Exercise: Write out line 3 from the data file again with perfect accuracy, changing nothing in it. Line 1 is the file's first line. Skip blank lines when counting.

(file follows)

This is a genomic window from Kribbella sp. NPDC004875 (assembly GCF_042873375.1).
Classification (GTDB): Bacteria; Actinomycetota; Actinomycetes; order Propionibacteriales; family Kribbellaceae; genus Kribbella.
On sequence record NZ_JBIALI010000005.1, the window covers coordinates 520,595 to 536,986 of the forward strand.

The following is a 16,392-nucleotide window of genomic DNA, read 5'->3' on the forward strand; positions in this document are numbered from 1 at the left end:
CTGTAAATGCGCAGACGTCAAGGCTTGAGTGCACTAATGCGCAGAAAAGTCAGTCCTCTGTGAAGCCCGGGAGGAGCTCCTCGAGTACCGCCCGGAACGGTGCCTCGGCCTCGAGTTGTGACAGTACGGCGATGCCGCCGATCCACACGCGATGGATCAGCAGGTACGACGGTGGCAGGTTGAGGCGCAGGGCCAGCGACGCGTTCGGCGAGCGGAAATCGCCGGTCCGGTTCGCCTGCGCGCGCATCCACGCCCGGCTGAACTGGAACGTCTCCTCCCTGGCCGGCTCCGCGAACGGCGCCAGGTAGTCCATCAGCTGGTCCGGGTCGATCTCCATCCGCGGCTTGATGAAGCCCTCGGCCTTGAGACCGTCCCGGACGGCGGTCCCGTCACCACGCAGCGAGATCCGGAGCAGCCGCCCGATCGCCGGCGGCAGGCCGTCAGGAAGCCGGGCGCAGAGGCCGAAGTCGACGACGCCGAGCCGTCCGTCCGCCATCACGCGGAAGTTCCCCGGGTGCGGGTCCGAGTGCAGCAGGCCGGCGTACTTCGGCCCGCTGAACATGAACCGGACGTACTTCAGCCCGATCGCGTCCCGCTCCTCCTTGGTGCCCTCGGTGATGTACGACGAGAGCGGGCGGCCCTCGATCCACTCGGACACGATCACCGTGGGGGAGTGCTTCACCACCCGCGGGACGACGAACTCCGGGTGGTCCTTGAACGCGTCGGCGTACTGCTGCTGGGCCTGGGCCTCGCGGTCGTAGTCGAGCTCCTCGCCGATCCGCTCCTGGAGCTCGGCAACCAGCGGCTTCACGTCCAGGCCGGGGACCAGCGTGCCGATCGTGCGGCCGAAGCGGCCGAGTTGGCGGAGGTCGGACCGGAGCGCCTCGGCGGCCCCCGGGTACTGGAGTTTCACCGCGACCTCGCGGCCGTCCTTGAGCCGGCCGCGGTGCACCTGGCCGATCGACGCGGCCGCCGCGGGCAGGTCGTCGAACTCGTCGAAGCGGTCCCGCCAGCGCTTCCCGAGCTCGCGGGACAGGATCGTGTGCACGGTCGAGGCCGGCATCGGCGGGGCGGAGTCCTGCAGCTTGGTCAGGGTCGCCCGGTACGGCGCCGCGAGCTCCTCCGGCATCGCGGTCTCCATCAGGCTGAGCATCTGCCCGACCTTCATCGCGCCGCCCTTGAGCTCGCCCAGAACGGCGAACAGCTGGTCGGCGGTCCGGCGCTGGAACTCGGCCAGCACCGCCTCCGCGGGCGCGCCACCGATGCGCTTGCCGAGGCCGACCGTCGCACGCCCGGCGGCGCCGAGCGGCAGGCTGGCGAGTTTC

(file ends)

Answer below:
On sequence record NZ_JBIALI010000005.1, the window covers coordinates 520,595 to 536,986 of the forward strand.